Thanks to the gutsy mix of sensitivity and candor in Franti’s lyrics, as well as his warm yet commanding vocal presence, SOULROCKER takes on the weightiest of issues but still infuses each song with a profound sense of hope. With its bright synth and intense beat, “Looking for a Way to Saturday” beautifully embodies SOULROCKER’’s mood of mindful determination (“There is a part of me that can’t go on today/and there is a part of me that always finds a way”). From there, SOULROCKER slides into “Good to Be Alive Today,” an acoustic-guitar driven track that backs its breezy groove with piercing lyrics that touch on everything from climate change, ISIS, and drone strikes to gun violence, joblessness, and political corruption. “When I read the news every morning, it feels like the whole world’s gone completely crazy,” says Franti. “‘Good to Be Alive Today’ is about recognizing that even though things are tough, there are still moments of victory, which usually come from doing something that makes other people feel good.”
Also proving Franti’s ingenuity in crafting lyrics that heighten awareness without ever slipping into heavy-handedness, “We Are Earthlings” brilliantly fuses dance beats and gospel harmonies in its soulful serenade to the planet, while “My Lord” sets its takedown of spiritual intolerance to a heady blend of warped synth and cascading guitar lines. Elsewhere on SOULROCKER, Spearhead turns personal with songs like “Crazy for You” (a joyful, horn-backed ode to Franti’s wife) and “Once a Day” (an infectiously celebratory reggae jam inspired by Franti’s family drawing closer together in dealing with his son Adé’s struggle with a rare chronic kidney disease). “Love Will Find a Way,” is a gorgeously sprawling anthem that Franti penned in the aftermath of the November 2015 Paris attacks. “I've always advocated for peace in my music, because I do believe it’s possible to reduce the violence, one moment at a time,” says Franti. “We’ll probably never fix all of these problems, but the fact that we’re able to walk down the street on any given day is a testament to the millions of people before us who tried their best to create peace. I put that song on this album as a reminder of that.”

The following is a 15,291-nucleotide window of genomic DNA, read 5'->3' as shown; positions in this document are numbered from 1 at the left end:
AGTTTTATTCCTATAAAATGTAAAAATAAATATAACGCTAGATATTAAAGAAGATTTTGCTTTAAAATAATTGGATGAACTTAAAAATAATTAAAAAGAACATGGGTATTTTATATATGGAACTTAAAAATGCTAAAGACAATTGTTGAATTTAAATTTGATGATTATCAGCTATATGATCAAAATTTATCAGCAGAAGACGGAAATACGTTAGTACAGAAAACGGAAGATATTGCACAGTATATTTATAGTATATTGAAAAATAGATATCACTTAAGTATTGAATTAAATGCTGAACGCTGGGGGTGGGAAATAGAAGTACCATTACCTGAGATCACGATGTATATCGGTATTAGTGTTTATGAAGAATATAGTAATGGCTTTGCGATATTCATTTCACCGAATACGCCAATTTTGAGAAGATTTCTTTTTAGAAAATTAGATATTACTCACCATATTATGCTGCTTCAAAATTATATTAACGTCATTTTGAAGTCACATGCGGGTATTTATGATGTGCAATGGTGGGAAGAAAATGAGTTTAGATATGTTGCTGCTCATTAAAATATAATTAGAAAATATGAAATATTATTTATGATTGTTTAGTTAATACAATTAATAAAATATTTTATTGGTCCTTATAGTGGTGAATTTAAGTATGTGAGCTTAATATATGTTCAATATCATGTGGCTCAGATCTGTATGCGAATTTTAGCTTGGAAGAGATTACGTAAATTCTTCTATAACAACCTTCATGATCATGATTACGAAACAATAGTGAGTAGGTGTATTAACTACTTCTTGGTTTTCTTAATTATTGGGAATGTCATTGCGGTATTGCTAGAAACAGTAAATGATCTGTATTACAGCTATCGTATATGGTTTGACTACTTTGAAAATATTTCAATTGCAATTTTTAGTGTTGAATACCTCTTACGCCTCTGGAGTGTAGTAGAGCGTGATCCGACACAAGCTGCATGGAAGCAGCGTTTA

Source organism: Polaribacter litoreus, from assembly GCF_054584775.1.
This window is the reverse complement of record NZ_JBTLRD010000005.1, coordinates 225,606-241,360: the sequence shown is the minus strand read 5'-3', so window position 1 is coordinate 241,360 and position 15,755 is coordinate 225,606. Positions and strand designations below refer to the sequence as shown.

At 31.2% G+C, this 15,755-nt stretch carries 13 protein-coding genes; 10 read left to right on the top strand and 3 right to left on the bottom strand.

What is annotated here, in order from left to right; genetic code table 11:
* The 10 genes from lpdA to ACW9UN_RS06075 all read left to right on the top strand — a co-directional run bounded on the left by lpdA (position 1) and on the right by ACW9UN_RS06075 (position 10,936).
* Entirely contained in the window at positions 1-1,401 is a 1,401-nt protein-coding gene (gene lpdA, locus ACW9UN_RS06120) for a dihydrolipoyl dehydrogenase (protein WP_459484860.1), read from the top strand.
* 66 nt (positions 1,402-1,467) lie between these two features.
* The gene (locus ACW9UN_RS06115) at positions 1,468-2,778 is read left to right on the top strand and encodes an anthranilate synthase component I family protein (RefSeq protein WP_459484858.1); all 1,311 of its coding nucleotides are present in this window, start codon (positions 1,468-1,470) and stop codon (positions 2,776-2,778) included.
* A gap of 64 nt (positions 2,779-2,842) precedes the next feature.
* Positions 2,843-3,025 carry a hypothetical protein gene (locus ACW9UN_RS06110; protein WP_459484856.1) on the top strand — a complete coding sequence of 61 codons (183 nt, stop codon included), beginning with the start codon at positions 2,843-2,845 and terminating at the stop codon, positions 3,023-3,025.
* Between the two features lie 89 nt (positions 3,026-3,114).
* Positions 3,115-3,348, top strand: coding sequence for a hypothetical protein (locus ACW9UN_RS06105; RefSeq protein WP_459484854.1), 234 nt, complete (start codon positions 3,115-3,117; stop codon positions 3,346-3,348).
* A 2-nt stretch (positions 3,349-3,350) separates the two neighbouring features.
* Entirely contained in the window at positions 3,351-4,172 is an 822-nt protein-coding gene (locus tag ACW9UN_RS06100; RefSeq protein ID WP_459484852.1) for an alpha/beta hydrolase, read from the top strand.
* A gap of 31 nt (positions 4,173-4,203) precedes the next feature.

Formed in 1994, Spearhead was born as the latest in a series of musical projects that also included Franti’s industrial/hardcore act the Beatnigs and his groundbreaking hip-hop duo Disposable Heroes of Hiphoprisy. The band released their debut album in September 1994, and over the next two decades gained a massive following across the globe, bolstered by the smash success of “Say Hey (I Love You”) (a 2009 single that hit #18 on the Billboard Hot 100 and appeared on Spearhead’s sixth studio album All Rebel Rockers). Through the years, Franti has also dedicated himself to activism and filmmaking, with his 2005 documentary I Know I’m Not Alone chronicling his journey to Iraq, Palestine, and Israel and offering a seldom-seen look at war’s toll on everyday people.
Once an outlier in his message of positivity-minded political consciousness, Franti has found that message gaining momentum in the mainstream in recent years - a phenomenon that compelled him to push his artistry even further on SOULROCKER. “I feel a deeper sense of purpose in music today than I ever have in my career,” he says. “The album’s really about me challenging myself and growing, and just trying to make the most inspiring music I possibly can for this intense, crazy and wonderful time we’re all living in.”